Our friend Jason has a beekeeping hobby. Yesterday he invited us to come watch him "split the hive" and even though we weren't 100% sure what that meant, we were pretty sure we'd get to see a beehive up close. We couldn't resist. When we got there, he and the rest of the hive team (his mom and a cool bee guru friend of theirs) were all decked out in serious bee-garb which was a little off-putting. We were told we'd be ok as long as we didn't wear black (which for us is actually really hard, but we found some white shirts and were feeling pretty brave). We got briefed that the way to survive being around a hive without protection is to wear white and move very slowly, and remain calm even when they come buzzing around you. No sweat. I set up the tripod and got within about 10 meters and started shooting away.
Evidently this "hive splitting" thing is a what beekeepers do when their hive has become overpopulated. In the wild, bees will do all by themselves: A big group will just suddenly pack up and fly off together to set up a new hive someplace else (this is what swarms are by the way). The trick with doing it yourself is that you have to end up with a queen in both the new hive and the old hive. I'm not sure why, but apparently the current queen needs to stay with the original hive and a brand new queen can be introduced to the 'new' hive. But to make sure you aren't moving the queen, she has to be located. And based on what we saw, that's what 90% of "splitting the hive" amounts to: a big queen hunt.
There are over 10k bees in a hive and one queen and she's not that different looking (her ass is larger and a slightly different color). The first step in finding her is to divide the original hive in half by putting a kind of queen-screen in there that everybody but the queen can slip through (she can't fit on account of her huge ass). Then you just see which side gets new eggs, and that's the side with the queen. Easy. But when Jason and his teammates tried this they couldn't find the eggs and had the hive open long enough that doubt was introduced—she may have split, been squished in all the handling, or something else.
So they had no choice but to go through the entire hive slowly and closely, trying to get a visual on her royal highness herself. This was going to take a while and the bees were getting more and more furious with the whole thing. The tone of their buzzing takes on a far more threatening pitch and gets louder. More and more bees were coming over to try to scare me off but I had the secret weapon: don't move & stay calm. Still it was getting harder and harder to keep my heart rate under control...the bees were being really aggressive. Some got tangled in brenda's hair and that understandably drove her inside. Perfect evening to have a shaved head :)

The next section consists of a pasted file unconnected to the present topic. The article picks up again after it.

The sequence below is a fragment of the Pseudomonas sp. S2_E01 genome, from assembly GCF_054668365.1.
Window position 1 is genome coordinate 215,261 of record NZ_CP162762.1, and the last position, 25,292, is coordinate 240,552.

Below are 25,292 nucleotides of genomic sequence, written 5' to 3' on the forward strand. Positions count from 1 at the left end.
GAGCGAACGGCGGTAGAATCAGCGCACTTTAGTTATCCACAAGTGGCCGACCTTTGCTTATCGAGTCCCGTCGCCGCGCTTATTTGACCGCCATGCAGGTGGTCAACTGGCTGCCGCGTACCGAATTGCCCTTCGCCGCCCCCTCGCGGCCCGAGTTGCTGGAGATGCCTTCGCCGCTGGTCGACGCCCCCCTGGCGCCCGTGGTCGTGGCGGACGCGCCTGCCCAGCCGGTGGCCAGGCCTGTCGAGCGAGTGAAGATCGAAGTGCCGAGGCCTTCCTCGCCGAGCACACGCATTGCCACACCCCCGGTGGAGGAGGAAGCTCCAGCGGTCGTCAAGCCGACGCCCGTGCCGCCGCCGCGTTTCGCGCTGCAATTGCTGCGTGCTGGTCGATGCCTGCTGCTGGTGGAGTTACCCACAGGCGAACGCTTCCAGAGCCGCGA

But my attitude did a 180 when a bee got stuck between my eyebrow and the eyepiece of my camera and it stung me like crazy. Then another one swooped into my eye and got tangled in my lashes buzzing like crazy. I lost it and shook them off violently..staying calm and moving slow went right out the window. I sprinted my ass off back to the safety of the house. I'd like to say that was the worst of it. But later, when the queen was found and the hive splitting was a success, the bees weren't done being pissed off. I was just standing there minding my own business and one mean bastard worker bee flew right directly into my right ear. DEEP! And it started trying to get deeper! I completely lost my shit. I started dancing all around making all kinds of girly noises. My heart rate was probably 200. The buzzing was unbelievable, it sounded and felt like it was almost into my brain before I finally got a grip on the little shit and yanked him out and threw him. Incredibly I didn't get stung.
My takeaways from the evening: Beehives are awesome. It's hard to find a queen. Don't go near a beehive when it's being split without protection. Having a bee in your ear is about the most terrifying thing that can happen to you.